Perceptions of Doctors’ Empathy and Patients’ Subjective Health Status at an Online Clinic: Development of an Empathic Anamnesis Questionnaire

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Abstract

Objective Medical doctors' empathy is known to support patients' health status after face-to-face clinical visits. However, the role of doctors' empathy in chat-based encounters is not yet well understood. This study investigates whether patients' evaluations of doctors' empathy are associated with their health perceptions after a meeting at an online clinic and whether experiences of empathy could be enhanced by augmenting an automated anamnesis questionnaire completed before the visit. Methods A total of 209 adult patients agreed to participate in the study. First 103 patients filled out the regular version of the questionnaire (June-August 2019) and then 106 filled out the augmented version of the online anamnesis questionnaire (August-November 2019). Patients' perceptions of doctors' empathy were measured with the Consultation and Relational Empathy questionnaire. Patients' self-perceived health status, potential confounders, and demographic background information were measured via questionnaires. Results Patients' perceptions of doctors' empathy during a chat-based encounter were associated with patients being less concerned about their symptoms (estimated odds ratios varied between 0.45 and 0.55 depending on the model, p values < .003) and considering their symptoms as less severe (estimated odds ratios = 0.54-0.61, p values < .007), as well as a higher probability of alleviation of symptoms as rated by the patients (estimated odds ratios = 2.16-2.24, p values < .001). Augmenting the anamnesis questionnaire did not affect patient reports on doctors' overall empathy, but it did have positive effects on specific areas of doctors' empathy covered by the questionnaire. Conclusions These results show that patients' experience of doctors' empathy not only is important during face-to-face encounters but also supports patients' perceptions of health when the interaction is text based. The results also encourage further development of means to support patients' experiences of empathy during online interaction with medical doctors.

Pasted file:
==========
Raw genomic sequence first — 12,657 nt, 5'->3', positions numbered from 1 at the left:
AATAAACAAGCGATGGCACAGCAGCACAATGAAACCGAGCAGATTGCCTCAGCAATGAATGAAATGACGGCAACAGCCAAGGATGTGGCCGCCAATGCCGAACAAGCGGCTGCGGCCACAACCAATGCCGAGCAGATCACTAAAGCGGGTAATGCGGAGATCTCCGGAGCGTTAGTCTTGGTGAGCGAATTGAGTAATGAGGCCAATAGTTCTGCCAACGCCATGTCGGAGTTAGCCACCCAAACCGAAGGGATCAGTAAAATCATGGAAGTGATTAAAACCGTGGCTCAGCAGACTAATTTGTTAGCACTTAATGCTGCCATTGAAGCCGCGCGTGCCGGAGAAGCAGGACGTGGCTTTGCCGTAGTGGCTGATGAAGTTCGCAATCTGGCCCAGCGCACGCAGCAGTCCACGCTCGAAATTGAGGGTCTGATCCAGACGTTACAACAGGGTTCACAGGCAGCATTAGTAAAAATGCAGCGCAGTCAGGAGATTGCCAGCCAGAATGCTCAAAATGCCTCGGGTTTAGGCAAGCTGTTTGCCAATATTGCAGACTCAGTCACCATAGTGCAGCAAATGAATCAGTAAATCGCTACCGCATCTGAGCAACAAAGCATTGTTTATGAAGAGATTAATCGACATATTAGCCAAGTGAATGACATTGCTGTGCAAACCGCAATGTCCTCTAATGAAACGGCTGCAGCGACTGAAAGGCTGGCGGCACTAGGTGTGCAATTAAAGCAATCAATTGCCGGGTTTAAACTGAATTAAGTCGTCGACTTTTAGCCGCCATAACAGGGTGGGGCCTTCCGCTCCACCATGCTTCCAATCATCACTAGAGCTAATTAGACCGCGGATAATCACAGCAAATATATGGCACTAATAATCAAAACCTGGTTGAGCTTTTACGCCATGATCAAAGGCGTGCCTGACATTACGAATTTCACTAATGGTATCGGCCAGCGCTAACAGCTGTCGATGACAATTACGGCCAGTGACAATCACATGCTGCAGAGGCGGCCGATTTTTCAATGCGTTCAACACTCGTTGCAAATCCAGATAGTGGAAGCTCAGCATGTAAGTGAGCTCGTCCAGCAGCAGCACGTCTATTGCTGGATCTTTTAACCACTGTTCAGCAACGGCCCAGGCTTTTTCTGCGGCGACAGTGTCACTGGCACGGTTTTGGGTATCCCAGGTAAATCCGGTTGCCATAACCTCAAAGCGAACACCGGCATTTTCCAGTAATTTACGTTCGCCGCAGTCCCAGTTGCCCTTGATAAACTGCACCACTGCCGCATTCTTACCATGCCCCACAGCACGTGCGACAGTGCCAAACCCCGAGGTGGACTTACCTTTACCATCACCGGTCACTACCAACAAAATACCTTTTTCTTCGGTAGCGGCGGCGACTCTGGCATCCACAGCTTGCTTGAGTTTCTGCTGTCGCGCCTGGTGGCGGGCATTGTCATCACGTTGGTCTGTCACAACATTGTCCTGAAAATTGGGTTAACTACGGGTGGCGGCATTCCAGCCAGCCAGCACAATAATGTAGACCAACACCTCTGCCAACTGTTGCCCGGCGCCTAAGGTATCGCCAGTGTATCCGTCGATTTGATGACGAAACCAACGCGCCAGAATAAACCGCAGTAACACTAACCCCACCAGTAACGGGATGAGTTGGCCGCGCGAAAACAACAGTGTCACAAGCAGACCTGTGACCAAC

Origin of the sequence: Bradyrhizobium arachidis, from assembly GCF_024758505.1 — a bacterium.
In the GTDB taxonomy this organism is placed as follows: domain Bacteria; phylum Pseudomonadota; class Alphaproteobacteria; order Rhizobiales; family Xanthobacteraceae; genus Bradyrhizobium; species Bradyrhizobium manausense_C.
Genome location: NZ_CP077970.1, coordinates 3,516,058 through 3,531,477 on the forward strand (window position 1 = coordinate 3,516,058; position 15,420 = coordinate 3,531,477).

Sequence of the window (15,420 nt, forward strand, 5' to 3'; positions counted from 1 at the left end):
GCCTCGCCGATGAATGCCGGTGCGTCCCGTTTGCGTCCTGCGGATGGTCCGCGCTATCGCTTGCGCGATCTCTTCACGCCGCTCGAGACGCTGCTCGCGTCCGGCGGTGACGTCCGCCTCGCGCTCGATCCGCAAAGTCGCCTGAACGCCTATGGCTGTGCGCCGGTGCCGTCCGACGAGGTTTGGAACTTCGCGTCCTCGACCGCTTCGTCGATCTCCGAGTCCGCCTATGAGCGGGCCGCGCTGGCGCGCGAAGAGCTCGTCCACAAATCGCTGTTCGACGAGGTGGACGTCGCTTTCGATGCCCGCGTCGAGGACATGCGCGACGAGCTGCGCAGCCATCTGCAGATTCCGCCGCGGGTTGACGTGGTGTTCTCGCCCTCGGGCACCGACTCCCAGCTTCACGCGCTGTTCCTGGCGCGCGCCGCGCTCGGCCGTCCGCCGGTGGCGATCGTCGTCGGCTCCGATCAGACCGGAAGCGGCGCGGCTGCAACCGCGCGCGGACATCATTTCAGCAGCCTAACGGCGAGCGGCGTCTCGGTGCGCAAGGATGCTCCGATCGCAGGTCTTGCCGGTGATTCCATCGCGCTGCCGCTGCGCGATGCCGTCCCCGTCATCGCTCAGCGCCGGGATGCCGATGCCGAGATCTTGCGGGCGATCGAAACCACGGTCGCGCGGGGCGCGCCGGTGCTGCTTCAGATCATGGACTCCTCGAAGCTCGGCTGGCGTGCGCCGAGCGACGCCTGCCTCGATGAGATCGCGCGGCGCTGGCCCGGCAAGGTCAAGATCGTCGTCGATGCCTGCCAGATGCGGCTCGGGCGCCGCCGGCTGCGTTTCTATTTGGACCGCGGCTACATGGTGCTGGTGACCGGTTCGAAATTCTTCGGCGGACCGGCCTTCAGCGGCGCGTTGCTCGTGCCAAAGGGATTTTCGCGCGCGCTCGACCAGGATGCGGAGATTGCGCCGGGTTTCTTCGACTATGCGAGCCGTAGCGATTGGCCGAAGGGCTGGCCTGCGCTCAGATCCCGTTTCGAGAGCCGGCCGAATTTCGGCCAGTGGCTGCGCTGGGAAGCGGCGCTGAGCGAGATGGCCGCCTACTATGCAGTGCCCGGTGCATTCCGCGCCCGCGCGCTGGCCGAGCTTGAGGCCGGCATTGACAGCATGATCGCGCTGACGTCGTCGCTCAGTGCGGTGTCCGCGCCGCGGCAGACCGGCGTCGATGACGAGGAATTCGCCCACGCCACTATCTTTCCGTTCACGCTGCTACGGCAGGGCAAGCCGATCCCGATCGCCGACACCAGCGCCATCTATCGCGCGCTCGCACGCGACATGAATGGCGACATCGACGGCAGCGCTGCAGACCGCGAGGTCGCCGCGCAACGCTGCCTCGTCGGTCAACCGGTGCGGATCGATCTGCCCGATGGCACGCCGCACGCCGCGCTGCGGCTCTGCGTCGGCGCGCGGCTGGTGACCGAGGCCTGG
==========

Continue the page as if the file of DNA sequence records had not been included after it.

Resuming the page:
Original languageEnglish
JournalPsychosomatic Medicine
Volume84
Issue number4
Pages (from-to)513-521
Number of pages9
ISSN0033-3174
DOIs
Publication statusPublished - May 2022
MoE publication typeA1 Journal article-refereed

Fields of Science

  • 515 Psychology
  • empathy
  • doctor-patient interaction
  • chat-based interaction
  • self-perceived health status
  • CARE
  • digital health care
  • CARE = Consultation and Relational Empathy
  • RQ = research question
  • SD = standard deviation
  • PHYSICIAN EMPATHY
  • PROSOCIAL BEHAVIOR
  • RELATIONAL EMPATHY
  • COMMUNICATION
  • CONSULTATION
  • INCREASES
  • OPTIMISM
  • ANXIETY
  • MODEL
  • LONG

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